Family Non-Fiction posted December 9, 2015


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heritage of bread baking

blizzard bread

by flylikeaneagle


As a child, I grew up with smells of freshly baked bread made by loving hands of my mother. Agnes learned how to bake cinnamon rolls, dumplings and loaves of bread from her mother, Veronica. Simple ingredients of flour, yeast and a touch of sugar were combined into a ball. The children played games outside while the woman gathered in the summer kitchen to bake and can. The dough rose and was shaped and baked until golden brown. The smells in this kitchen drew the hard working farmers into the house. Mom's family gathered for hot baked bread, homemade butter and jam. They enjoyed long hours of playing cards or baseball with their children. Precious memories created a legacy of love for this large German family.

Mom taught me as a youth to use your hands, not machines. "Your hands are blessed," Mom would say, "God's tools!" We would add the flour, milk and farm fresh eggs. The yeast would rise with a spoonful or two of white sugar. If the dough was sticky, one would add more flour. The technique was easy. We punched the dough down. Then, let it raise. We shaped the dough. Let it raise again. Then we baked the bread until golden brown.

Now, as a mother, I taught my daughters how to bake bread. The first time Monica helped me bake was when she was two years old. We mashed bananas in a bowl. I added the flour, eggs, cinnamon, baking soda and butter. Monica helped me stir while standing on a chair by the counter. She remembered this experience. After grocery shopping one day, Monica grabbed the bananas. She got a fork and mashed the bananas in the cat water bowl. I laughed so hard. Then, we baked our own batch of banana bread together.

As my daughters got older, we added friends to the baking party. Since we live in Minnesota, we would have blizzard parties. The kids loved getting snowed into our house. I taught them the secret of blizzard bread. I told the youth that bread is made with love. "Use your hands, they are God's gifts to you," I would say. Many of these young folk never experience baking bread. I told them to imagine shaping play dough. But, the advantage of this dough is that it was edible.

I don't think my great grandmother would mind if she saw the youth shape the dough into snow men, flowers, and hearts. The laughter filled the house as we inhaled the smells of fresh baked bread. Game time, painting finger nails and movies were abundant during these blizzards. Home made soups and bread made the blizzard a second thought. Everyone got involved cooking and baking. The youth still smile as they thank me for teaching them the heritage of baking blizzard bread.

Sweet roll bread dough from our family cookbook:
1/2 cup warm water
2 packages yeast
1 cup warm milk
2 eggs
1/2 cup oil
1/2 cup sugar
7-8 cups flour

In large bowl dissolve yeast in water with sugar for about 5 minutes. Add eggs, milk and oil. Stir and add flour and mix well. Use your hands until dough is soft and not sticky. Use butter on your hands and add flour as needed to make the bread dough. Cover with cloth and let raise for about 90 minutes. Punch down and let raise again for about an hour. Shape into buns, bread sticks or use for rolls.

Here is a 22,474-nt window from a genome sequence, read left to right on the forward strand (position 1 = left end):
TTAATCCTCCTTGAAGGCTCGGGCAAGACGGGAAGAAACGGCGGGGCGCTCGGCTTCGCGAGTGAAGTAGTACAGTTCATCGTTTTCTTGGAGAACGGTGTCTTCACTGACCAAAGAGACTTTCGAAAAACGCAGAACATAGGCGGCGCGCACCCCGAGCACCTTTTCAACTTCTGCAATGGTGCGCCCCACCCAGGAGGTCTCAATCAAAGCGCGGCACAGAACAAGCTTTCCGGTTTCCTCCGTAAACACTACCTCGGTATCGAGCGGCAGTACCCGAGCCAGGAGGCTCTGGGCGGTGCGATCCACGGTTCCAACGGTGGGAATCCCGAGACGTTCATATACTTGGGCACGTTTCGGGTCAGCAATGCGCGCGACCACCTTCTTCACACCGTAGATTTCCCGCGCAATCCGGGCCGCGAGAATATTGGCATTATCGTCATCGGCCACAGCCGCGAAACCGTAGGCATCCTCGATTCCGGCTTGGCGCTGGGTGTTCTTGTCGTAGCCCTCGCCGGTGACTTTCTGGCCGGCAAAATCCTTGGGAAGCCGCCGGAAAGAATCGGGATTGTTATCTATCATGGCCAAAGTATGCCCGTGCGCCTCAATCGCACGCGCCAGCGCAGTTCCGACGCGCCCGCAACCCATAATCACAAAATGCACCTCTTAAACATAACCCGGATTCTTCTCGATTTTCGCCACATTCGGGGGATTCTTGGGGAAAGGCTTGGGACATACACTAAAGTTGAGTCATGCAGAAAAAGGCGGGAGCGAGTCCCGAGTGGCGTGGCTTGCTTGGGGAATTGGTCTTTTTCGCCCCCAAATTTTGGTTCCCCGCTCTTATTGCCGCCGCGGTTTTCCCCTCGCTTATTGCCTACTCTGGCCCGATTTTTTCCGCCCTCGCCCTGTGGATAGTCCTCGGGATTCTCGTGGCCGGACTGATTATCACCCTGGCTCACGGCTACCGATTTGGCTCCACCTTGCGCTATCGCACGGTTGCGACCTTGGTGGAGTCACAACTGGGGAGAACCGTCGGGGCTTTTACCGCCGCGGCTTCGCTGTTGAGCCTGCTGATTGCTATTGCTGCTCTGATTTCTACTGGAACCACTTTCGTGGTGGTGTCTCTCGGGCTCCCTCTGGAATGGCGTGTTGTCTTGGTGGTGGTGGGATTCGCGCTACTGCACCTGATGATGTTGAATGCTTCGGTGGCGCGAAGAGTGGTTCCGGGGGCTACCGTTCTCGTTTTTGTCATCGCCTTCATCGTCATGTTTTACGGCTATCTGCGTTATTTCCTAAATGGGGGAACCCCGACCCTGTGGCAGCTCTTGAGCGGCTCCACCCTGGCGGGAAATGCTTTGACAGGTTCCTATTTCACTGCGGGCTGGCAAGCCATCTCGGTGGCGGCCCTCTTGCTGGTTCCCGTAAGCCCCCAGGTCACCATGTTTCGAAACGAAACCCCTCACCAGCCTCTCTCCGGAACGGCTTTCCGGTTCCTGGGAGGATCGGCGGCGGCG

Caramel sauce for rolls:

1 stick butter and 2 cups brown sugar

Heat on pan until sugar is dissolved. Remove from heat and add 4 tablespoons syrup. When cool, put in bottom of pan. Roll out dough flat and spread with soft butter. Add sugar, cinnamon and nuts on top. Add dried raisins, apricots or dates if desired. Roll into a log. Slice in two inch pieces. Place onto of caramel sauce. Let raise until double. Bake until golden brown with a 350 degree oven.

My champion ribbon blizzard bread recipe:

1 package of yeast
4 teaspoons of sugar
1 cup warm water in a bowl

4 tablespoons olive oil
4 tablespoons milk
4 cups flour

In a large bowl add the risen yeast to the rest of these ingredients. This is simple and easy. Stir and then get your hands into the dough. Shape and punch the bread. Dough should be smooth, not sticky (add flour) and not dry (add oil). Let the dough raise for about a hour until doubles in size. Then cut the dough into pieces. Let the youth play with the dough and shape into designs. If the youth like, they can smear butter to their hands so the bread is not sticky as they shape the dough.

Bake until golden brown in a hot 400 degree oven. When the bread dough is almost done, last 10 minutes, open the oven and throw in a cup of water. This helps crisp the bread crust. Enjoy this blizzard bread with warm butter and friends!

You are all welcome to our house for homemade soup and blizzard bread! Have a blessed
Christmas season and blessed New Year with your precious family!
































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During the night of December 28, we got over 15 inches of snow. I hired a couple of guys to shovel and plow out my driveway. Another guy took his snow blower and blew my snow from the sidewalk. I made this bread in the morning. This is a great "thank you bread" to share with the guys that help you. Hot coffee and blizzard bread, share with family and friends! Pass out our legacy of love!
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